So herein is the paradox, how can an inherent core engineering defect be rectified without a complete redesign of an engine? The solution has been utilized in the motorsports industry for decades, a brainchild of early engineers that were tuning racing engines to make maximum power. Those engineers found that they had to tune mixtures lean and at the verge of detonation to get the most from their power plants. The closer they got to peak power the more they started seeing failures at the rear of the engines. They realized the rears were running too hot to function at the lean mixtures the rest of the cylinders could run at safely. After years of testing and tuning they started to feed coolant through manifolds which had variable sized restrictors to feed each section of the purpose built racing engine separately to balance the cooling needs across the block and reach a balance so that every cylinder could operate in its ideal temperature range. While a complex and expensive solution, it worked. However this solution was not possible in all forms of motorsport where restricted classes like NASCAR, and Grand Touring, had to maintain the factory produced block. Early greats like Smokey Yunick (image below) and Bill Jenkins, two notable engineers in those early days, started externally feeding or drawing coolant to/from the rear of the block to balance out the temps. Both discuss their findings in their respective books, but to summarize, they were successful.
Enter Paradox by Design. Our background is also in the motorsports industry where we too used this ‘fix’ to run factory engine blocks at as much as 4X the original output in HP and TQ and doing so for 24 hour endurance races. While the HUMVEE is about as far as you can get from a multi-million dollar endurance racing car, we are still engineers and we don’t often sit idly by when a solution is available to fix an engineering issue. Yes, we are the guys with modified lawn mowers and little around the house is stock. So when we took a liking to the HUMVEE in 2009 we also started working on ways to improve them where we could. Much of what we have done is not available for sale and may never be. We did not start our work on HUMVEEs as a business venture but as enthusiasts which is still our focus. However we did start to help our local off-roading friends with issues that came up and as they saw things we were doing they wanted the same for their trucks. Thus Paradox by Design was born. We are not a large shop and perhaps that is why we are able to do what we do. The overhead is low and we follow a simple mantra, if we do it for us, offer to others too. So after finding the rear cylinders running 40-50 degrees hotter than the front we started to investigate solutions to fix the issue. We first sought examples already in the market and found two. Both were identical so we assume one copied the other. However we immediately saw a flaw in those designs, where they used the heater circuit to return flow from the rear of the block. The inherent design flaw is that without the heater ‘ON’, those systems never reach proper flow. While running the heater would attempt to balance the flow, it is likely that users may not want to have the heater on in the summer! Then there was the poor quality of those kits, requiring cutting into hoses and using hose clamps. Then to add to it all they were well over $300, which made our decision to design, test and build our own a forgone conclusion.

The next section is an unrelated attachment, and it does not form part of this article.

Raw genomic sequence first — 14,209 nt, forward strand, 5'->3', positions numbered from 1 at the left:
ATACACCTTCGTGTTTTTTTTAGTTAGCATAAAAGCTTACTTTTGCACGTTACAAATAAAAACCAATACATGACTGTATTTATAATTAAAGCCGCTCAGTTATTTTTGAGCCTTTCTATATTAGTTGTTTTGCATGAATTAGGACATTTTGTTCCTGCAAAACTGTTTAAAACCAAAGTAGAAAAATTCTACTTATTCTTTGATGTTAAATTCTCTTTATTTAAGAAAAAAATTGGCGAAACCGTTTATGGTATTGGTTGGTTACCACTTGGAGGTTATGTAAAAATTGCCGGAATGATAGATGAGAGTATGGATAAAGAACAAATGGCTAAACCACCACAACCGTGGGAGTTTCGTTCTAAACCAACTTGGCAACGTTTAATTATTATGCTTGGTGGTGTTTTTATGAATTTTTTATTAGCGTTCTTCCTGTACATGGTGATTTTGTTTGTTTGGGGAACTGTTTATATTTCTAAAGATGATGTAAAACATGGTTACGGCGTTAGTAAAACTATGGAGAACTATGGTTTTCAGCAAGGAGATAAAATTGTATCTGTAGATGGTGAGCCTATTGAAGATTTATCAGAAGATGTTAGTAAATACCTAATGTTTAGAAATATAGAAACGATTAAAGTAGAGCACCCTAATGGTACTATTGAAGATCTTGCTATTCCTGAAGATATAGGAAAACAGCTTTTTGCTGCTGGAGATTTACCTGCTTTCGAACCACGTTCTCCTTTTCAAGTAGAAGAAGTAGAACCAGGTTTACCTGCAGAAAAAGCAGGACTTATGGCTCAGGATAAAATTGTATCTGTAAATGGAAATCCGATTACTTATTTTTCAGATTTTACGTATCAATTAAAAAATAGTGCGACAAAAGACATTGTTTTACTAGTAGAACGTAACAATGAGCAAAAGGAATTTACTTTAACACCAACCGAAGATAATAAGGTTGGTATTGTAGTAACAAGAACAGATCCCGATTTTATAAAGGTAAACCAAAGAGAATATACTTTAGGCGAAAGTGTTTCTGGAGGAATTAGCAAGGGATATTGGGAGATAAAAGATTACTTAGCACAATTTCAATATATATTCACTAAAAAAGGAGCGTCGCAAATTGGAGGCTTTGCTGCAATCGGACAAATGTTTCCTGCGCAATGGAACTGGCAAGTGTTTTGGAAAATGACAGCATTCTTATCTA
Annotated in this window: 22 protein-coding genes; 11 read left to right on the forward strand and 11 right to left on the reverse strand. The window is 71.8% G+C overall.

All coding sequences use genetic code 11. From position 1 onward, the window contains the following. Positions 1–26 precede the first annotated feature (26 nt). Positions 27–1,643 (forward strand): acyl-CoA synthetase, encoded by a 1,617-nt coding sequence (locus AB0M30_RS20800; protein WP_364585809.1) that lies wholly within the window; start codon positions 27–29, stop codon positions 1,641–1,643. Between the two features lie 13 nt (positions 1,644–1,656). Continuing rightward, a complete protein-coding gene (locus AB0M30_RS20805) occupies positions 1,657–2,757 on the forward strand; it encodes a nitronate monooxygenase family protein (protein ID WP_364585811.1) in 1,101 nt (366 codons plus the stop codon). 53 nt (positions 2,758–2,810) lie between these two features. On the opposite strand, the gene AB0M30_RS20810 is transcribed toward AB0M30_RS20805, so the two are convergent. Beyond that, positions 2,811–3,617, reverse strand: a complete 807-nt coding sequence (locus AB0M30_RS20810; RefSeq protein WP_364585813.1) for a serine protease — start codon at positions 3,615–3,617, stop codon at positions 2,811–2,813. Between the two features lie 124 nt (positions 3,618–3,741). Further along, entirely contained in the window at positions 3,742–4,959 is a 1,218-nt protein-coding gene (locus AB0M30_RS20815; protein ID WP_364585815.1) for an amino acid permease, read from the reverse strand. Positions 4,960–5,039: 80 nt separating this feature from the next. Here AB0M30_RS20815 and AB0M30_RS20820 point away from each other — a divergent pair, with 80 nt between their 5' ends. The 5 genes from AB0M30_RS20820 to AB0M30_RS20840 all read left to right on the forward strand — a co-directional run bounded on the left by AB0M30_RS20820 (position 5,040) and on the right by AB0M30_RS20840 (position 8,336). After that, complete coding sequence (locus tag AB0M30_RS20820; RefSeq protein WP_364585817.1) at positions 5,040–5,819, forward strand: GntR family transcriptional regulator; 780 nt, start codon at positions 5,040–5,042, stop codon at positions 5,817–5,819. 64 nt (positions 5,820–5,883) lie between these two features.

What we came up with is a simple yet effective solution, by opening up a path for coolant to flow from the rearmost area of the block directly to the coolant return in front of the engine (depicted below). The front crossover is where the pump is drawing coolant from, so now a flow pattern is created where once stagnant coolant at the rear is flowed to the front. Once this flow is established the removed coolant is replaced with coolant from the feed at the front lower entrance of the block which has to pass down the length of the block to do so. This continuous flow balances out the temperatures across the block and heads where it did not before.
We use all aerospace quality AN fittings, and in the latest kits, stainless steel braided hose that is covered in a soft outer layer to keep from chaffing any underhood parts it comes in contact with. We machine our own custom rear plates which replace the dead block off plates in these engines with an aluminum CNC machined plate with an integrated AN fitting. Everything is bolt on and is of the highest quality. No hose clamps and hoses to cut and splice here. These kits are bolt-on and can be removed if you sell the truck. Image below is a kit for a Civilian 6.2ltr or military CUCV.
One question we get asked is why the are the internal flow dimensions are relatively small? The size is a result of our testing. We started larger and worked our way up and down in orifice size to find as close a balance as possible. Too large and you can actually reverse the results and make the rear of the engine run too cool. It does not take a lot of flow here to achieve the desired results. Image below is of our civilian 6.5ltr kit.
After the extensive development and testing which led to these kits the engines now enjoy a near perfect balance of temperatures across the engine, which reduces the failures common in these engines and improves the efficiency of the engine. Some notable positive effects from these kits:
- Coolant temperatures are balanced across the block and heads
- Engines reach operating temperature faster
- Heaters reach operating temperature faster and produce higher heat levels
- Overall smoke output is reduced
- Most see fan engagement cycles reduced and duration of operation lower
- Engine noise is reduced
- Cockpit temperatures are lower
- Slight HP/TQ increase as well as MPG improvement
- Reduction of steam pockets and stagnant aerated coolant
- Constant bleeding of the cooling system to the overflow tank
- Reduced common failures of the block, heads, and head gaskets
While this article is focused on the HMMWVs, the same basic dynamics are true with CUCV trucks as well as civilian vehicles with the 6.2 and 6.5 engines.
A parting image below is a schematic of the cooling system of the GM LS based engines. These engines replaced the original GM small block V8 design which had been in production for generations. There were many improvements, too numerous to list here, but one thing that was not addressed fully in the redesign was the inherent cooling imbalance. Very soon after production started, GM realized they needed to better distribute coolant to the rear of the block and heads. Their solution is a hose assembly from the rear of the engine on both sides leading to the front of the cooling system. This system then ties into the return or suction side at the radiator so that coolant could be drawn out of the back of the block and heads. This system helps to balance the running temps across the engine. This is GM’s version of a cooling balance kit which they call a steam vent.